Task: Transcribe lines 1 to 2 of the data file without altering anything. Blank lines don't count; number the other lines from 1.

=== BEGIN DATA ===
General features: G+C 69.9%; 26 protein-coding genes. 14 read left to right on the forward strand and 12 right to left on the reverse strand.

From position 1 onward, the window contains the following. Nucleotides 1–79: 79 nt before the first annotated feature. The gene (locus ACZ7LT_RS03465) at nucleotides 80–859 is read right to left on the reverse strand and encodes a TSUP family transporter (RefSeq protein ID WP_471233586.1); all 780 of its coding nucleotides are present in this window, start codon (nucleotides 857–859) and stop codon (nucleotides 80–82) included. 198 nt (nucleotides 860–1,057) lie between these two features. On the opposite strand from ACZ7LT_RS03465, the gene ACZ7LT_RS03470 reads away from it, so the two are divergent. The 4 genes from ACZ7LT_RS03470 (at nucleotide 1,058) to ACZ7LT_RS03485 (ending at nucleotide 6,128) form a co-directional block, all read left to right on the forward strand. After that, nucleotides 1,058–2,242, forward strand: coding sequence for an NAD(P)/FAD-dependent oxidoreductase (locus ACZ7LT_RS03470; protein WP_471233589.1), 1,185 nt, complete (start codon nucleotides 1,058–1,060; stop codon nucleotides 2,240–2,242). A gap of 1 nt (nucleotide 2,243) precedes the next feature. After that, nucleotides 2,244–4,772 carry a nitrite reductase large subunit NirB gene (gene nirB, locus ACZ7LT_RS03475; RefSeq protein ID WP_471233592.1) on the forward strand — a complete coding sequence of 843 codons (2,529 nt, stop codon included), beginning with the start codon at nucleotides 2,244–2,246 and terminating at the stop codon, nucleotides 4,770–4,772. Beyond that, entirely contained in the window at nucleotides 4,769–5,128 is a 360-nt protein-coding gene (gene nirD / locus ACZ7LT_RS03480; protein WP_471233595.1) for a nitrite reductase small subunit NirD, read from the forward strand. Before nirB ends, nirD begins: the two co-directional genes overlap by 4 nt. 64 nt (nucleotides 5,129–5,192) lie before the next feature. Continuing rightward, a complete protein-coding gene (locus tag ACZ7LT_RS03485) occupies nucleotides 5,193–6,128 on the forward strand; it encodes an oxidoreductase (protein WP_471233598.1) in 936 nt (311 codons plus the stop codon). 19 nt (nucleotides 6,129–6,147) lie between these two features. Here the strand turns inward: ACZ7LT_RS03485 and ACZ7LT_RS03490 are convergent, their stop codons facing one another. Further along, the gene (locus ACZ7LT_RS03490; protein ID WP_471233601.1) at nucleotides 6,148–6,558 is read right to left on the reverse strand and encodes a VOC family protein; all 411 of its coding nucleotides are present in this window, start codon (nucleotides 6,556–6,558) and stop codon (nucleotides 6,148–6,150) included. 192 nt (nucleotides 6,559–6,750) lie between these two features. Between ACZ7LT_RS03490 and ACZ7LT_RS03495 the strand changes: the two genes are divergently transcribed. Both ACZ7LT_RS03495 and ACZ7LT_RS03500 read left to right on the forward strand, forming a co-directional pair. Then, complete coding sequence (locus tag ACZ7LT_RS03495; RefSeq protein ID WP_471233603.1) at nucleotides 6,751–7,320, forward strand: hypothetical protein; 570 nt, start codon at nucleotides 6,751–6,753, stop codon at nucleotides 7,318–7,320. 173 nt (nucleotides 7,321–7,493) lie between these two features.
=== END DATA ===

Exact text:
General features: G+C 69.9%; 26 protein-coding genes. 14 read left to right on the forward strand and 12 right to left on the reverse strand.

From position 1 onward, the window contains the following. Nucleotides 1–79: 79 nt before the first annotated feature. The gene (locus ACZ7LT_RS03465) at nucleotides 80–859 is read right to left on the reverse strand and encodes a TSUP family transporter (RefSeq protein ID WP_471233586.1); all 780 of its coding nucleotides are present in this window, start codon (nucleotides 857–859) and stop codon (nucleotides 80–82) included. 198 nt (nucleotides 860–1,057) lie between these two features. On the opposite strand from ACZ7LT_RS03465, the gene ACZ7LT_RS03470 reads away from it, so the two are divergent. The 4 genes from ACZ7LT_RS03470 (at nucleotide 1,058) to ACZ7LT_RS03485 (ending at nucleotide 6,128) form a co-directional block, all read left to right on the forward strand. After that, nucleotides 1,058–2,242, forward strand: coding sequence for an NAD(P)/FAD-dependent oxidoreductase (locus ACZ7LT_RS03470; protein WP_471233589.1), 1,185 nt, complete (start codon nucleotides 1,058–1,060; stop codon nucleotides 2,240–2,242). A gap of 1 nt (nucleotide 2,243) precedes the next feature. After that, nucleotides 2,244–4,772 carry a nitrite reductase large subunit NirB gene (gene nirB, locus ACZ7LT_RS03475; RefSeq protein ID WP_471233592.1) on the forward strand — a complete coding sequence of 843 codons (2,529 nt, stop codon included), beginning with the start codon at nucleotides 2,244–2,246 and terminating at the stop codon, nucleotides 4,770–4,772. Beyond that, entirely contained in the window at nucleotides 4,769–5,128 is a 360-nt protein-coding gene (gene nirD / locus ACZ7LT_RS03480; protein WP_471233595.1) for a nitrite reductase small subunit NirD, read from the forward strand. Before nirB ends, nirD begins: the two co-directional genes overlap by 4 nt. 64 nt (nucleotides 5,129–5,192) lie before the next feature. Continuing rightward, a complete protein-coding gene (locus tag ACZ7LT_RS03485) occupies nucleotides 5,193–6,128 on the forward strand; it encodes an oxidoreductase (protein WP_471233598.1) in 936 nt (311 codons plus the stop codon). 19 nt (nucleotides 6,129–6,147) lie between these two features. Here the strand turns inward: ACZ7LT_RS03485 and ACZ7LT_RS03490 are convergent, their stop codons facing one another. Further along, the gene (locus ACZ7LT_RS03490; protein ID WP_471233601.1) at nucleotides 6,148–6,558 is read right to left on the reverse strand and encodes a VOC family protein; all 411 of its coding nucleotides are present in this window, start codon (nucleotides 6,556–6,558) and stop codon (nucleotides 6,148–6,150) included. 192 nt (nucleotides 6,559–6,750) lie between these two features. Between ACZ7LT_RS03490 and ACZ7LT_RS03495 the strand changes: the two genes are divergently transcribed. Both ACZ7LT_RS03495 and ACZ7LT_RS03500 read left to right on the forward strand, forming a co-directional pair. Then, complete coding sequence (locus tag ACZ7LT_RS03495; RefSeq protein ID WP_471233603.1) at nucleotides 6,751–7,320, forward strand: hypothetical protein; 570 nt, start codon at nucleotides 6,751–6,753, stop codon at nucleotides 7,318–7,320. 173 nt (nucleotides 7,321–7,493) lie between these two features.